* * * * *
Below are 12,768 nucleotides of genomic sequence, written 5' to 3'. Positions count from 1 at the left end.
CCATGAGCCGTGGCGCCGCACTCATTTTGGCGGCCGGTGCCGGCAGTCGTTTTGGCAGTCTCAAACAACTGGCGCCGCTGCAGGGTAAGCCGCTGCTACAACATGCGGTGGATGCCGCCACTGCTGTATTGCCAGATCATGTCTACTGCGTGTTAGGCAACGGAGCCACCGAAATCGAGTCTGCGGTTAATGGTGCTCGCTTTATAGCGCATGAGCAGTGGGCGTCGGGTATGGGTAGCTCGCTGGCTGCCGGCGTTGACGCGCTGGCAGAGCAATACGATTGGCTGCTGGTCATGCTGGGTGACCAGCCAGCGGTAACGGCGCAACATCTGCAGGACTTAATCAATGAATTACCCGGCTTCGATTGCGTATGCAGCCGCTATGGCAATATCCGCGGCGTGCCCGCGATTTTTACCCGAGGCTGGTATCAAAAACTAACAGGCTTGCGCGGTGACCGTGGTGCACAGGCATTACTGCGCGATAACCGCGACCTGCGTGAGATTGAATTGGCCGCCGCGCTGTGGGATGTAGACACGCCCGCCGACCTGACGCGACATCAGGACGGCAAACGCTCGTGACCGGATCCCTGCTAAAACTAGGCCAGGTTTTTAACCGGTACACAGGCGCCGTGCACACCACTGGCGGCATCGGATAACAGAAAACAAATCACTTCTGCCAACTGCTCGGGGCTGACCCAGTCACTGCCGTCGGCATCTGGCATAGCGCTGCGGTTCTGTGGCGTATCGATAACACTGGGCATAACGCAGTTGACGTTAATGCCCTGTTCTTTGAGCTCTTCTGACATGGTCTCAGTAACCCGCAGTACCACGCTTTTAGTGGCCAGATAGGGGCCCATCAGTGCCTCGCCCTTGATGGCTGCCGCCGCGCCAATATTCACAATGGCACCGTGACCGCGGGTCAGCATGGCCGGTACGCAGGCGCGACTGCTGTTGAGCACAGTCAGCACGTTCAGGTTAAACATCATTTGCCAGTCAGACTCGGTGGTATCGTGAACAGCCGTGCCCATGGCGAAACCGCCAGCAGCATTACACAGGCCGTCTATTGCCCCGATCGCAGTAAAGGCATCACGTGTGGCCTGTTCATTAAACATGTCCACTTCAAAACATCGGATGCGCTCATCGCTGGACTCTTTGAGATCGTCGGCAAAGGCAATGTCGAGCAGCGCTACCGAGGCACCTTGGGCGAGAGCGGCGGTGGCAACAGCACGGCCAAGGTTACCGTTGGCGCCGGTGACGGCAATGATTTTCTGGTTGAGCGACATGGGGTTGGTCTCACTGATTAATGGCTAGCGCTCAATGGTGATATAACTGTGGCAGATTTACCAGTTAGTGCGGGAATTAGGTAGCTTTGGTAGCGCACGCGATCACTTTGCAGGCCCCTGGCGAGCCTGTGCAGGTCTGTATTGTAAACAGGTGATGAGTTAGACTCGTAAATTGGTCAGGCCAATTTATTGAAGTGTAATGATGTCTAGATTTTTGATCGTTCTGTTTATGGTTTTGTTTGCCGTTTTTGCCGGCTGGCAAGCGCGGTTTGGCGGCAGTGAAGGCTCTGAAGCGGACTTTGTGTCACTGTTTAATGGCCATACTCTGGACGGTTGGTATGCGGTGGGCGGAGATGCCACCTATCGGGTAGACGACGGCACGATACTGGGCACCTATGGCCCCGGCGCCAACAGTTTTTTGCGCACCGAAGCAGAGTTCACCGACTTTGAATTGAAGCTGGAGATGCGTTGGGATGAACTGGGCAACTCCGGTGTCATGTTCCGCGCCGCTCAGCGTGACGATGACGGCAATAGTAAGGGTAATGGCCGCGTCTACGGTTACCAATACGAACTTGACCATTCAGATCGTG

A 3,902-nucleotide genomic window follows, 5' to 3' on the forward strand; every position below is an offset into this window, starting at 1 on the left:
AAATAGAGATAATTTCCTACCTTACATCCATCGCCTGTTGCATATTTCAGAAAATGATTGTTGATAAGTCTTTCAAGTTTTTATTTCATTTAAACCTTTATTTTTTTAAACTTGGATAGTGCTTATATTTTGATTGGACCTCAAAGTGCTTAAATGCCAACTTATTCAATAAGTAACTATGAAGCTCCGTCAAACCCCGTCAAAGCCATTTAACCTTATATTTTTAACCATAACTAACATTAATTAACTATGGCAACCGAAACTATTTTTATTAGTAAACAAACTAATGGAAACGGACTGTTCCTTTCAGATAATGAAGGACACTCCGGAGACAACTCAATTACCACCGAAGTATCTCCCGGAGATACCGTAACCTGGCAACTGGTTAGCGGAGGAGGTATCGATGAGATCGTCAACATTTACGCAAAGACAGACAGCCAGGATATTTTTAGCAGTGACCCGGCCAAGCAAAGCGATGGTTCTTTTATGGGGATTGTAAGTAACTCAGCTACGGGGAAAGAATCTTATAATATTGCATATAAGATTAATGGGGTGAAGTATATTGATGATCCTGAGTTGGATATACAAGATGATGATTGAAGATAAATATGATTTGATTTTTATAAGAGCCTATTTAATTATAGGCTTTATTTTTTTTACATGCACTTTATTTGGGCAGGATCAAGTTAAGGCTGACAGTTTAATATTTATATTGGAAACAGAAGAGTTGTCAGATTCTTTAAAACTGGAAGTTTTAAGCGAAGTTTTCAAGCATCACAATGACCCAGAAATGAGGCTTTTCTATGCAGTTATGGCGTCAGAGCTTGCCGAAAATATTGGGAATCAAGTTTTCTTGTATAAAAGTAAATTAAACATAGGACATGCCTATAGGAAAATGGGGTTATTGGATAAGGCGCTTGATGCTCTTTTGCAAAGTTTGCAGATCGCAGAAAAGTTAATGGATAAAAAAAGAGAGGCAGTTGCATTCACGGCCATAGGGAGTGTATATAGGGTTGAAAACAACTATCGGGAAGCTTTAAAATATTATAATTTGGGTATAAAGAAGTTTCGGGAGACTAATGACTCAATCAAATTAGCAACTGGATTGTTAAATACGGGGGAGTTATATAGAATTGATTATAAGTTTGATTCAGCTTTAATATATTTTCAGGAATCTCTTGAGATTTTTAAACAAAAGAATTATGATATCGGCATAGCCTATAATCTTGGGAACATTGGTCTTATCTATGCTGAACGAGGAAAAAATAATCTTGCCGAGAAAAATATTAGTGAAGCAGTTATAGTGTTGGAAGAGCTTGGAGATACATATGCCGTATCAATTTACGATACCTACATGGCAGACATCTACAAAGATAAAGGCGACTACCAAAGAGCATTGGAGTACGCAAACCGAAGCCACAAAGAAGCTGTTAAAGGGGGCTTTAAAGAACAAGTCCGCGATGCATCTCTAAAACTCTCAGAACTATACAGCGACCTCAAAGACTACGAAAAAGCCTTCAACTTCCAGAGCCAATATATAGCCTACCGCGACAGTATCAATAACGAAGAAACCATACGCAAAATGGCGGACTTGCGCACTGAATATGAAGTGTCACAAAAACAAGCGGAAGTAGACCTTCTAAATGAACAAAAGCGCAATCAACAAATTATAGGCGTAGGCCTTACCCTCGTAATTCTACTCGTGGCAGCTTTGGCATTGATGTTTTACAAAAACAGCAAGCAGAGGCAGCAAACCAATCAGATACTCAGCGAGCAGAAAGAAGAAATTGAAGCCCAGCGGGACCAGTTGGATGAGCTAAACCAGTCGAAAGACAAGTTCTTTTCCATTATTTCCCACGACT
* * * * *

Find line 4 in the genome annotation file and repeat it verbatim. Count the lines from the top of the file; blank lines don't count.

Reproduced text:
AAATAGAGATAATTTCCTACCTTACATCCATCGCCTGTTGCATATTTCAGAAAATGATTGTTGATAAGTCTTTCAAGTTTTTATTTCATTTAAACCTTTATTTTTTTAAACTTGGATAGTGCTTATATTTTGATTGGACCTCAAAGTGCTTAAATGCCAACTTATTCAATAAGTAACTATGAAGCTCCGTCAAACCCCGTCAAAGCCATTTAACCTTATATTTTTAACCATAACTAACATTAATTAACTATGGCAACCGAAACTATTTTTATTAGTAAACAAACTAATGGAAACGGACTGTTCCTTTCAGATAATGAAGGACACTCCGGAGACAACTCAATTACCACCGAAGTATCTCCCGGAGATACCGTAACCTGGCAACTGGTTAGCGGAGGAGGTATCGATGAGATCGTCAACATTTACGCAAAGACAGACAGCCAGGATATTTTTAGCAGTGACCCGGCCAAGCAAAGCGATGGTTCTTTTATGGGGATTGTAAGTAACTCAGCTACGGGGAAAGAATCTTATAATATTGCATATAAGATTAATGGGGTGAAGTATATTGATGATCCTGAGTTGGATATACAAGATGATGATTGAAGATAAATATGATTTGATTTTTATAAGAGCCTATTTAATTATAGGCTTTATTTTTTTTACATGCACTTTATTTGGGCAGGATCAAGTTAAGGCTGACAGTTTAATATTTATATTGGAAACAGAAGAGTTGTCAGATTCTTTAAAACTGGAAGTTTTAAGCGAAGTTTTCAAGCATCACAATGACCCAGAAATGAGGCTTTTCTATGCAGTTATGGCGTCAGAGCTTGCCGAAAATATTGGGAATCAAGTTTTCTTGTATAAAAGTAAATTAAACATAGGACATGCCTATAGGAAAATGGGGTTATTGGATAAGGCGCTTGATGCTCTTTTGCAAAGTTTGCAGATCGCAGAAAAGTTAATGGATAAAAAAAGAGAGGCAGTTGCATTCACGGCCATAGGGAGTGTATATAGGGTTGAAAACAACTATCGGGAAGCTTTAAAATATTATAATTTGGGTATAAAGAAGTTTCGGGAGACTAATGACTCAATCAAATTAGCAACTGGATTGTTAAATACGGGGGAGTTATATAGAATTGATTATAAGTTTGATTCAGCTTTAATATATTTTCAGGAATCTCTTGAGATTTTTAAACAAAAGAATTATGATATCGGCATAGCCTATAATCTTGGGAACATTGGTCTTATCTATGCTGAACGAGGAAAAAATAATCTTGCCGAGAAAAATATTAGTGAAGCAGTTATAGTGTTGGAAGAGCTTGGAGATACATATGCCGTATCAATTTACGATACCTACATGGCAGACATCTACAAAGATAAAGGCGACTACCAAAGAGCATTGGAGTACGCAAACCGAAGCCACAAAGAAGCTGTTAAAGGGGGCTTTAAAGAACAAGTCCGCGATGCATCTCTAAAACTCTCAGAACTATACAGCGACCTCAAAGACTACGAAAAAGCCTTCAACTTCCAGAGCCAATATATAGCCTACCGCGACAGTATCAATAACGAAGAAACCATACGCAAAATGGCGGACTTGCGCACTGAATATGAAGTGTCACAAAAACAAGCGGAAGTAGACCTTCTAAATGAACAAAAGCGCAATCAACAAATTATAGGCGTAGGCCTTACCCTCGTAATTCTACTCGTGGCAGCTTTGGCATTGATGTTTTACAAAAACAGCAAGCAGAGGCAGCAAACCAATCAGATACTCAGCGAGCAGAAAGAAGAAATTGAAGCCCAGCGGGACCAGTTGGATGAGCTAAACCAGTCGAAAGACAAGTTCTTTTCCATTATTTCCCACGACT